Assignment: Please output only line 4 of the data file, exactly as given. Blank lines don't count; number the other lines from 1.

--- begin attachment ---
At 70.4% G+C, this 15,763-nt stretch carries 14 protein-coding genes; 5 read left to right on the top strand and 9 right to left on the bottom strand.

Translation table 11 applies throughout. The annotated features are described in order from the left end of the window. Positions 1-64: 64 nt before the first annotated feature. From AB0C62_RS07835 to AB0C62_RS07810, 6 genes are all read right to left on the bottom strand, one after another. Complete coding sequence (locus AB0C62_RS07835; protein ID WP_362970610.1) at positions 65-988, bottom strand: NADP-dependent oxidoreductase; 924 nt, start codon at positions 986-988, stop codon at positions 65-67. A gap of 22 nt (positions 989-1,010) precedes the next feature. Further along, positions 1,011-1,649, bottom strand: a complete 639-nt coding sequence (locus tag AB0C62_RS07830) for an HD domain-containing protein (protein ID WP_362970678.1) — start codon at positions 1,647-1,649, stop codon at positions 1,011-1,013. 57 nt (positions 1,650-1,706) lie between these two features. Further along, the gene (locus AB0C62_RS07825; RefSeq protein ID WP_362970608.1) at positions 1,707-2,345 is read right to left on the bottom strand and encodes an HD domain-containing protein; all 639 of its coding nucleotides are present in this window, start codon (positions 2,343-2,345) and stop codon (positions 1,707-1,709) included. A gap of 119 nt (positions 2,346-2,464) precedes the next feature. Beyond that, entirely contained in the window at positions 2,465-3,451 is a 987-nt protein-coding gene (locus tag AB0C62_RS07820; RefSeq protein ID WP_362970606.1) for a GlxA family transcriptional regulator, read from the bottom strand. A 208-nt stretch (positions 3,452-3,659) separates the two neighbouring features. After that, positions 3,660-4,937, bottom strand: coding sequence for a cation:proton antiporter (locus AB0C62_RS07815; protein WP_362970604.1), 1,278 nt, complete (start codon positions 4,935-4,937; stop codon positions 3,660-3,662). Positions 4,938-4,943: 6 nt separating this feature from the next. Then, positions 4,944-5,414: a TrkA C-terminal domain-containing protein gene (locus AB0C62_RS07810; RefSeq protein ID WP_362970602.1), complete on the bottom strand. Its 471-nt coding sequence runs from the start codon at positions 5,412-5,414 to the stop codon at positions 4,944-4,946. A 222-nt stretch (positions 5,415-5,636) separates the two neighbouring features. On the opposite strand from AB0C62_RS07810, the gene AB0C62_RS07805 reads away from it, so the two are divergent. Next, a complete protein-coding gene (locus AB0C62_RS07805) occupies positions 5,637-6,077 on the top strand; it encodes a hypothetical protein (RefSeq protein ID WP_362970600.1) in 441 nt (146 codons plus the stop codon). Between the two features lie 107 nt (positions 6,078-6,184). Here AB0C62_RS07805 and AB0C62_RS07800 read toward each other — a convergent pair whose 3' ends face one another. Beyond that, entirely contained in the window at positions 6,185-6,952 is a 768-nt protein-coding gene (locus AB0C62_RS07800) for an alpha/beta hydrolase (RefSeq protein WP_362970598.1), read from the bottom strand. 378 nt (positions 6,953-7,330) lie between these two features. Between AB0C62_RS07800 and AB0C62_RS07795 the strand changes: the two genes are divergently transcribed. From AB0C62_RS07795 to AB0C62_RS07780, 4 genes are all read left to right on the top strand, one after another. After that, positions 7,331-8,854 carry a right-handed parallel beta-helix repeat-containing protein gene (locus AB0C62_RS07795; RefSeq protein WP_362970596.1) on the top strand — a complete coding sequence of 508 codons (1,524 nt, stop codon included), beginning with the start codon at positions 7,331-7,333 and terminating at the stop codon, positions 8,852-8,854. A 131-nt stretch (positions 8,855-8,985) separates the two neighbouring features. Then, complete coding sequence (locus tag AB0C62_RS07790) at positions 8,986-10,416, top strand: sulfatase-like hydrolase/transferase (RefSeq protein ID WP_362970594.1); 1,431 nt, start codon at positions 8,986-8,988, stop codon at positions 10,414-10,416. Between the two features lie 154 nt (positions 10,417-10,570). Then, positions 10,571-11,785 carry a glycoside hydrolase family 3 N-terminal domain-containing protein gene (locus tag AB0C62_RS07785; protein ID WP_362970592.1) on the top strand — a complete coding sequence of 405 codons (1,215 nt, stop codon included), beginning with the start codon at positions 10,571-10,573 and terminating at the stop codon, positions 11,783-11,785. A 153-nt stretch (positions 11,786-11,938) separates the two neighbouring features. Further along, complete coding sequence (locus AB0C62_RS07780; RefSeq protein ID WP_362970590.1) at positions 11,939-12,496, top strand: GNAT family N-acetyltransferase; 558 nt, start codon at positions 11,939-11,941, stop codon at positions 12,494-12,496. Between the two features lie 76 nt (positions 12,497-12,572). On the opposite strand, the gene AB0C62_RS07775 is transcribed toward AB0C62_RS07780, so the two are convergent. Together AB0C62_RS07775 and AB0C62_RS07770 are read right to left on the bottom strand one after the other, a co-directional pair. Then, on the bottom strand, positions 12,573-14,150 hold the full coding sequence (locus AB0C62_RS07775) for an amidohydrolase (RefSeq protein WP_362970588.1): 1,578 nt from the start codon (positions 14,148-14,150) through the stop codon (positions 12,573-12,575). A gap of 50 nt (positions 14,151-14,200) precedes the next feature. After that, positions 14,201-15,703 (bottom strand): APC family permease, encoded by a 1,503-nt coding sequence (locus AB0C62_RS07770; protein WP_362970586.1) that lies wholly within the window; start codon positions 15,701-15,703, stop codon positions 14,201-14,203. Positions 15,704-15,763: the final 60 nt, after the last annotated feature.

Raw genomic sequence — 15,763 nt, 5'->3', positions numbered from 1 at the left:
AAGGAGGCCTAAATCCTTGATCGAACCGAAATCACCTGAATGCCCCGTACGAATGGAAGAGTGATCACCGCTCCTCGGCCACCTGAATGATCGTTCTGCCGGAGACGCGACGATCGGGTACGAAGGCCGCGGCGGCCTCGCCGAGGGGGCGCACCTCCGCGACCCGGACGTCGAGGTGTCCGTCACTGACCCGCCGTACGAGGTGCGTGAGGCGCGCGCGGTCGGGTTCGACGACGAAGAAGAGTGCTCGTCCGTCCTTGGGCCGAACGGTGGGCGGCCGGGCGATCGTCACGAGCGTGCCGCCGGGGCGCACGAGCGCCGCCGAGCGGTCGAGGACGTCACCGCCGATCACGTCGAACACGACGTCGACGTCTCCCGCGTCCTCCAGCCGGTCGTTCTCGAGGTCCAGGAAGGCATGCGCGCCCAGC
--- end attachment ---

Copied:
AAGGAGGCCTAAATCCTTGATCGAACCGAAATCACCTGAATGCCCCGTACGAATGGAAGAGTGATCACCGCTCCTCGGCCACCTGAATGATCGTTCTGCCGGAGACGCGACGATCGGGTACGAAGGCCGCGGCGGCCTCGCCGAGGGGGCGCACCTCCGCGACCCGGACGTCGAGGTGTCCGTCACTGACCCGCCGTACGAGGTGCGTGAGGCGCGCGCGGTCGGGTTCGACGACGAAGAAGAGTGCTCGTCCGTCCTTGGGCCGAACGGTGGGCGGCCGGGCGATCGTCACGAGCGTGCCGCCGGGGCGCACGAGCGCCGCCGAGCGGTCGAGGACGTCACCGCCGATCACGTCGAACACGACGTCGACGTCTCCCGCGTCCTCCAGCCGGTCGTTCTCGAGGTCCAGGAAGGCATGCGCGCCCAGC